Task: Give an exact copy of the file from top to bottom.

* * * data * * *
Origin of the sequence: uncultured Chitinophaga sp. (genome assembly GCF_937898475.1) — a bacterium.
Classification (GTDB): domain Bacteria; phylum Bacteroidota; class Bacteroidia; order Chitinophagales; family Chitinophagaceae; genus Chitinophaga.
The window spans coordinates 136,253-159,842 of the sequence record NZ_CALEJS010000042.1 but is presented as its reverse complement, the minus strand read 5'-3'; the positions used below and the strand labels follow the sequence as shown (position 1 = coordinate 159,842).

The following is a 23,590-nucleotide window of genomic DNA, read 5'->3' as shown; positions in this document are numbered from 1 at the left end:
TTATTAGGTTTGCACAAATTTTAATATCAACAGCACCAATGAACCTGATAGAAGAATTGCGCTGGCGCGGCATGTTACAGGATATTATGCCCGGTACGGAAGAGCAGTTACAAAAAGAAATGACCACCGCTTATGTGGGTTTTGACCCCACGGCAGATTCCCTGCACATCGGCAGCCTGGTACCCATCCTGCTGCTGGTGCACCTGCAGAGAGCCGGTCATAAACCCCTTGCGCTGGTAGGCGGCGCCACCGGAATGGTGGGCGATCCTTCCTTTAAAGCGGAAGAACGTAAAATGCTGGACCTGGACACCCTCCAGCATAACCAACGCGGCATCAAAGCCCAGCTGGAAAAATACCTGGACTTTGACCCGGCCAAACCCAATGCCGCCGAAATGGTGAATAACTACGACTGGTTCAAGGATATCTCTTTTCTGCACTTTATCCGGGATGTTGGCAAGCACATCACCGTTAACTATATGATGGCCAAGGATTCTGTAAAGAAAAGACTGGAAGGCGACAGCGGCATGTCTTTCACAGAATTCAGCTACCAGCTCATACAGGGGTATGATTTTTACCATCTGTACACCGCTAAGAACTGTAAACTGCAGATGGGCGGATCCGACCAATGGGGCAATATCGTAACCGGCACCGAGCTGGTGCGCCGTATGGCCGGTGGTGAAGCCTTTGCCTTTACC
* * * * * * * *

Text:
Origin of the sequence: uncultured Chitinophaga sp. (genome assembly GCF_937898475.1) — a bacterium.
Classification (GTDB): domain Bacteria; phylum Bacteroidota; class Bacteroidia; order Chitinophagales; family Chitinophagaceae; genus Chitinophaga.
The window spans coordinates 136,253-159,842 of the sequence record NZ_CALEJS010000042.1 but is presented as its reverse complement, the minus strand read 5'-3'; the positions used below and the strand labels follow the sequence as shown (position 1 = coordinate 159,842).

The following is a 23,590-nucleotide window of genomic DNA, read 5'->3' as shown; positions in this document are numbered from 1 at the left end:
TTATTAGGTTTGCACAAATTTTAATATCAACAGCACCAATGAACCTGATAGAAGAATTGCGCTGGCGCGGCATGTTACAGGATATTATGCCCGGTACGGAAGAGCAGTTACAAAAAGAAATGACCACCGCTTATGTGGGTTTTGACCCCACGGCAGATTCCCTGCACATCGGCAGCCTGGTACCCATCCTGCTGCTGGTGCACCTGCAGAGAGCCGGTCATAAACCCCTTGCGCTGGTAGGCGGCGCCACCGGAATGGTGGGCGATCCTTCCTTTAAAGCGGAAGAACGTAAAATGCTGGACCTGGACACCCTCCAGCATAACCAACGCGGCATCAAAGCCCAGCTGGAAAAATACCTGGACTTTGACCCGGCCAAACCCAATGCCGCCGAAATGGTGAATAACTACGACTGGTTCAAGGATATCTCTTTTCTGCACTTTATCCGGGATGTTGGCAAGCACATCACCGTTAACTATATGATGGCCAAGGATTCTGTAAAGAAAAGACTGGAAGGCGACAGCGGCATGTCTTTCACAGAATTCAGCTACCAGCTCATACAGGGGTATGATTTTTACCATCTGTACACCGCTAAGAACTGTAAACTGCAGATGGGCGGATCCGACCAATGGGGCAATATCGTAACCGGCACCGAGCTGGTGCGCCGTATGGCCGGTGGTGAAGCCTTTGCCTTTACC